We know the skaters competing in the FISE World Series can do these tricks with their eyes closed.
But if you’re starting out on the board, read on to learn the history behind some of the most famous tricks in skateboarding and then follow these step-by-step instructions on how to nail them!
How to Ollie
We’ve all been there. You’ve just bought your first skateboard and you’re standing in the middle of the skate park, waiting to try your first trick. Which trick do you pick? An Ollie, of course.
The most fundamental trick in skateboarding, the Ollie revolutionised flatland boarding in 1982, when Rodney Mullen debuted the trick at the Rusty Harris contest in Whittier, California. Mullen had adapted the trick from Alan Gelfand's vertical version, originally performed in 1978 as never-been-seen before no-handed aerials in the bowls of Florida.
Here’s how to pop an Ollie:
1. Position your front foot near the middle of your board, about two inches from your bolts. Put your back foot on the tail.
2. Crouch. Bend your knees about 45 degrees, not your back, ready to spring.
3. Pop. Straighten out the back leg and pull the front leg up so you can pop that tail hard.
4. Rise with the board. Suck your legs up to get height.
5. Level out. Nearing the full height start pointing your front foot down.
6. Start coming back down.
7. Land on the board.
How to Fakie
If you don’t know how to fakie, you’re going to have some trouble on the ramps. It’s an easy trick for beginners that can be accomplished with simple footwork. A fakie is riding backwards with the tail facing in the direction of travel.
In skateboarding, people will add ‘to fakie’ at the end of the name if the rider does a revert or lands a slide in their switch stance if they went into the trick in their normal stance (e.g. frontside boardslide to fakie, backside tailslide to fakie).
Try a rock-to-fakie on a mini-ramp to begin with:
1. Get enough speed heading toward the ramp, and skate straight up it. You will want enough speed to get to the coping.
2. Position your front foot to be over your front trucks, or maybe even a little closer to the nose. You want your back foot across the tail of your board. Basically, you want your feet in the Ollie position we outlined above.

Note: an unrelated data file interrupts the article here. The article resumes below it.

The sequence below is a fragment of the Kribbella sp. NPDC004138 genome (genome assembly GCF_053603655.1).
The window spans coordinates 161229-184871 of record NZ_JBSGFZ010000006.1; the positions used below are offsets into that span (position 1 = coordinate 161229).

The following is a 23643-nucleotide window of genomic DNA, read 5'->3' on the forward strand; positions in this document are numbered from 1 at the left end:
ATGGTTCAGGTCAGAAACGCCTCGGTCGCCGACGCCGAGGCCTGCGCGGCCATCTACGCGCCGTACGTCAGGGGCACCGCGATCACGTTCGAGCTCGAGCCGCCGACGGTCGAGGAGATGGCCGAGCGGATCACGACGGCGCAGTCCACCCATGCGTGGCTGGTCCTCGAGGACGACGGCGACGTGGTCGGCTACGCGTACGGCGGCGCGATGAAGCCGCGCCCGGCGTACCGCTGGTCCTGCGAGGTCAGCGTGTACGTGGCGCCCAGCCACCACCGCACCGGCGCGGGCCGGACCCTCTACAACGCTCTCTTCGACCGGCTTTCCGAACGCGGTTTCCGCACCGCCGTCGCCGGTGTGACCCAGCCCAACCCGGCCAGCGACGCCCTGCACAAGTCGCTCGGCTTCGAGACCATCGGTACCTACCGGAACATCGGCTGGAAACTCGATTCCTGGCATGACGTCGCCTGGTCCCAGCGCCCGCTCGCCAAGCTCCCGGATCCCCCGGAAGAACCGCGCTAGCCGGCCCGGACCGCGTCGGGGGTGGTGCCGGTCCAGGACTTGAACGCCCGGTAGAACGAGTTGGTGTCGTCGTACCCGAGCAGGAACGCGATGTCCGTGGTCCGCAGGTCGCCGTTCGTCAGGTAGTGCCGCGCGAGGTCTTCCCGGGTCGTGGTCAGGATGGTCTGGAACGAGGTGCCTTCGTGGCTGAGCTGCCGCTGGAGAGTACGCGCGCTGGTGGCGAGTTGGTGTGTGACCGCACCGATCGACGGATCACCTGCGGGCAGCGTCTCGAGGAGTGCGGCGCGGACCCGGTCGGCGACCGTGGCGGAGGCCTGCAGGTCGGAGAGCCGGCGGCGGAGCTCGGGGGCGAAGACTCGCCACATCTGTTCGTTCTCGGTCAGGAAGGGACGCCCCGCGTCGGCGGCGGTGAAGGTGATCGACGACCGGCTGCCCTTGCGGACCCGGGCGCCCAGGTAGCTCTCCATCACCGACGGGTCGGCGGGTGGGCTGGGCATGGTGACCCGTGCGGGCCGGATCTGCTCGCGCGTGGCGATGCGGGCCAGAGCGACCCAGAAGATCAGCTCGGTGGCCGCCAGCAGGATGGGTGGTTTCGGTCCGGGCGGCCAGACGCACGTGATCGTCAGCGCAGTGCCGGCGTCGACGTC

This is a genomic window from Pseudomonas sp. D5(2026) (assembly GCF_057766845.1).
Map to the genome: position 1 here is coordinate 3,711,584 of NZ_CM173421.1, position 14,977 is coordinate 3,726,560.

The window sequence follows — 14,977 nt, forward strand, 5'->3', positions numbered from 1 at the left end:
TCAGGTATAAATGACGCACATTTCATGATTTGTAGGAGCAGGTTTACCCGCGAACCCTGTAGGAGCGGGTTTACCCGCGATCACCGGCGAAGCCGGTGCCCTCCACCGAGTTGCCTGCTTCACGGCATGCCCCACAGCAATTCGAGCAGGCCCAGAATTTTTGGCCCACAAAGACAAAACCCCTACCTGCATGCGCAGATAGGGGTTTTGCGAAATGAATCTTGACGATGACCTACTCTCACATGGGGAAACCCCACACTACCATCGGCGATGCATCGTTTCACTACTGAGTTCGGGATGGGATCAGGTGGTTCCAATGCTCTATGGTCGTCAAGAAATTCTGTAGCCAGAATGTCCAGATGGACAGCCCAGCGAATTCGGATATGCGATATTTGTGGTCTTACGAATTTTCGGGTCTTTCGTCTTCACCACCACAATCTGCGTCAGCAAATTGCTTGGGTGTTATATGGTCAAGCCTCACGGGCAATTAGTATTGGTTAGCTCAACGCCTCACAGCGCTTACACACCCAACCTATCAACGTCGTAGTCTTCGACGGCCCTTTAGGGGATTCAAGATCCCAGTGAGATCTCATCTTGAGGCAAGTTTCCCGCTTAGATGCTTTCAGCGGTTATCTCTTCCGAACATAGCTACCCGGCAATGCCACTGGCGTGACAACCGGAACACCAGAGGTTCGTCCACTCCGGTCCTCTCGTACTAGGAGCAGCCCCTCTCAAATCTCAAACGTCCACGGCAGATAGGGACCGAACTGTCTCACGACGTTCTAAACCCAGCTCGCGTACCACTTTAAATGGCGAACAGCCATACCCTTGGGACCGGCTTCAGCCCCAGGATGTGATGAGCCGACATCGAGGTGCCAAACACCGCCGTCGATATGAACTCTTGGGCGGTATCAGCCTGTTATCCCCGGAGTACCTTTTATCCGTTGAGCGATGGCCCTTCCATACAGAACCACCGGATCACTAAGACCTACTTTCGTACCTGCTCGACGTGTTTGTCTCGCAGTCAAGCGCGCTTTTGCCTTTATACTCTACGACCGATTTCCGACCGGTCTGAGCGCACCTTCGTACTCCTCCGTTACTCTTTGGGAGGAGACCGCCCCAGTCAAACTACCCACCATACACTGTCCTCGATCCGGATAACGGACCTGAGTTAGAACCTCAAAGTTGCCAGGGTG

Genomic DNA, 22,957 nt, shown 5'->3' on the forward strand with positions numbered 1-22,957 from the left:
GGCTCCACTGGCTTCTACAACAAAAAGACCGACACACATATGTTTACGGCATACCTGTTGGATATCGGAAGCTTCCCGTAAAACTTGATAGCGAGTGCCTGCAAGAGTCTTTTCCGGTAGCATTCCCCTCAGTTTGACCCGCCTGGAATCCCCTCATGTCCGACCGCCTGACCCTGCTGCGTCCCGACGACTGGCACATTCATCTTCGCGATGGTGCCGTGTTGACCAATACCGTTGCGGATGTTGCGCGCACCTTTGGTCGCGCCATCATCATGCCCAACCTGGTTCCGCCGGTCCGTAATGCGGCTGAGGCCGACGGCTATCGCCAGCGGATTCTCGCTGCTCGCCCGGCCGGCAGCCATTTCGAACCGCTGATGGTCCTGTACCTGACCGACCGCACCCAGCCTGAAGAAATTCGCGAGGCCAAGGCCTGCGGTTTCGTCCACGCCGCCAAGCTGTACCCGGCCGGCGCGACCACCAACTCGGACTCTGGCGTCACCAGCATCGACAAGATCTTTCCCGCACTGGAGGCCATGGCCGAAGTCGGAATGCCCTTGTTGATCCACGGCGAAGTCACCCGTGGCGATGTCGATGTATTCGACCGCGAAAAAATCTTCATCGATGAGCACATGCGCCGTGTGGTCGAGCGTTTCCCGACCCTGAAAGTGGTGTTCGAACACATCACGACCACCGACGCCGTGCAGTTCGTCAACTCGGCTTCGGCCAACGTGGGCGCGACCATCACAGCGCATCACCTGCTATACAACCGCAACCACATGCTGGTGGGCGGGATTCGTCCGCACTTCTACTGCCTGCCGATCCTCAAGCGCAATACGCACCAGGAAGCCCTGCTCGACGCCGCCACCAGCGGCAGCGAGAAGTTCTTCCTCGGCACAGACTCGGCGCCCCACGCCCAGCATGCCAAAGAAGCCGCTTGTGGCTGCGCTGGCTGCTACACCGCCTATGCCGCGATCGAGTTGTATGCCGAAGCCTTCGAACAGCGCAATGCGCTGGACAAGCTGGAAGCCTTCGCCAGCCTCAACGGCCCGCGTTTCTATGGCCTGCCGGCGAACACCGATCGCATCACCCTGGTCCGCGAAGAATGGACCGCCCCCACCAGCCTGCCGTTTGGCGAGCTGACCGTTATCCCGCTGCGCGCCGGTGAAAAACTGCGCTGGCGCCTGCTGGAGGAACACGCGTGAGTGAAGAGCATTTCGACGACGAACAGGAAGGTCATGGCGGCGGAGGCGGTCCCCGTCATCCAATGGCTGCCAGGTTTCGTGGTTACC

3. You want to ride directly up to the top of the ramp, and lean forward toward the nose of your board. Your goal is to get the front trucks over the edge. Aim to hit the coping with the middle of your deck and put your weight on our front foot so that you rock forward.
4. Now lean back again, shifting your weight to the tail. Pop the front trucks back over the edge, and with your weight on your back foot, let gravity do the rest.
How to Switch
Mastering tricks in your normal stance is hard enough, but practicing them in switch opens up a tonne of possibilities. Switch refers to riding in the opposite direction, in the opposite stance, and making it look normal. For example, a regular-footed skater riding goofy is riding switch, or a goofy-footed skater riding regular is riding switch.
Riding goofy is riding your board with your left foot at the back, not the front. For lots of riders, this is their normal stance – just check out a legend like Ryan Gallant – it makes no difference to how well you shred. But for most people, riding with their left foot forward is the most comfortable.
It will feel awkward at first, but no matter what your normal stance is, try skating switch, throw in some tricks, and you will quickly begin to see the benefits on the park.